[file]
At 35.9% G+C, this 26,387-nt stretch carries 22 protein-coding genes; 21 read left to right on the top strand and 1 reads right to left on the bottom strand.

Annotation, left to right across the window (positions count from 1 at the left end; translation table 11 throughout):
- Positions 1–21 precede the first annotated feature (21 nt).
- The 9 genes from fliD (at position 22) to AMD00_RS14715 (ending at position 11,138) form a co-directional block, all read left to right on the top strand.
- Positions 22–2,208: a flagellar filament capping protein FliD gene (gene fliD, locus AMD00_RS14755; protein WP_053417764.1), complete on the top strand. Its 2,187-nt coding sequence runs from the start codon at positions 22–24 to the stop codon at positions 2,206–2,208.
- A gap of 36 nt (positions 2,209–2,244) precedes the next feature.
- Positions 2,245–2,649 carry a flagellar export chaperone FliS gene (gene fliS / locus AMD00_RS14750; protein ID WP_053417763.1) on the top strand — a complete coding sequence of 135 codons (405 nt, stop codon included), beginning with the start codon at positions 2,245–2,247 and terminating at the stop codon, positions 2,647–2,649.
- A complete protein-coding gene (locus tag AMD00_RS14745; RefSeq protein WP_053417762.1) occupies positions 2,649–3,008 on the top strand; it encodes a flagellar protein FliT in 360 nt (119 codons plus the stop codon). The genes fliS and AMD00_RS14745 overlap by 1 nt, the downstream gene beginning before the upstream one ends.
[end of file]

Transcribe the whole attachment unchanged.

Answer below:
At 35.9% G+C, this 26,387-nt stretch carries 22 protein-coding genes; 21 read left to right on the top strand and 1 reads right to left on the bottom strand.

Annotation, left to right across the window (positions count from 1 at the left end; translation table 11 throughout):
- Positions 1–21 precede the first annotated feature (21 nt).
- The 9 genes from fliD (at position 22) to AMD00_RS14715 (ending at position 11,138) form a co-directional block, all read left to right on the top strand.
- Positions 22–2,208: a flagellar filament capping protein FliD gene (gene fliD, locus AMD00_RS14755; protein WP_053417764.1), complete on the top strand. Its 2,187-nt coding sequence runs from the start codon at positions 22–24 to the stop codon at positions 2,206–2,208.
- A gap of 36 nt (positions 2,209–2,244) precedes the next feature.
- Positions 2,245–2,649 carry a flagellar export chaperone FliS gene (gene fliS / locus AMD00_RS14750; protein ID WP_053417763.1) on the top strand — a complete coding sequence of 135 codons (405 nt, stop codon included), beginning with the start codon at positions 2,245–2,247 and terminating at the stop codon, positions 2,647–2,649.
- A complete protein-coding gene (locus tag AMD00_RS14745; RefSeq protein WP_053417762.1) occupies positions 2,649–3,008 on the top strand; it encodes a flagellar protein FliT in 360 nt (119 codons plus the stop codon). The genes fliS and AMD00_RS14745 overlap by 1 nt, the downstream gene beginning before the upstream one ends.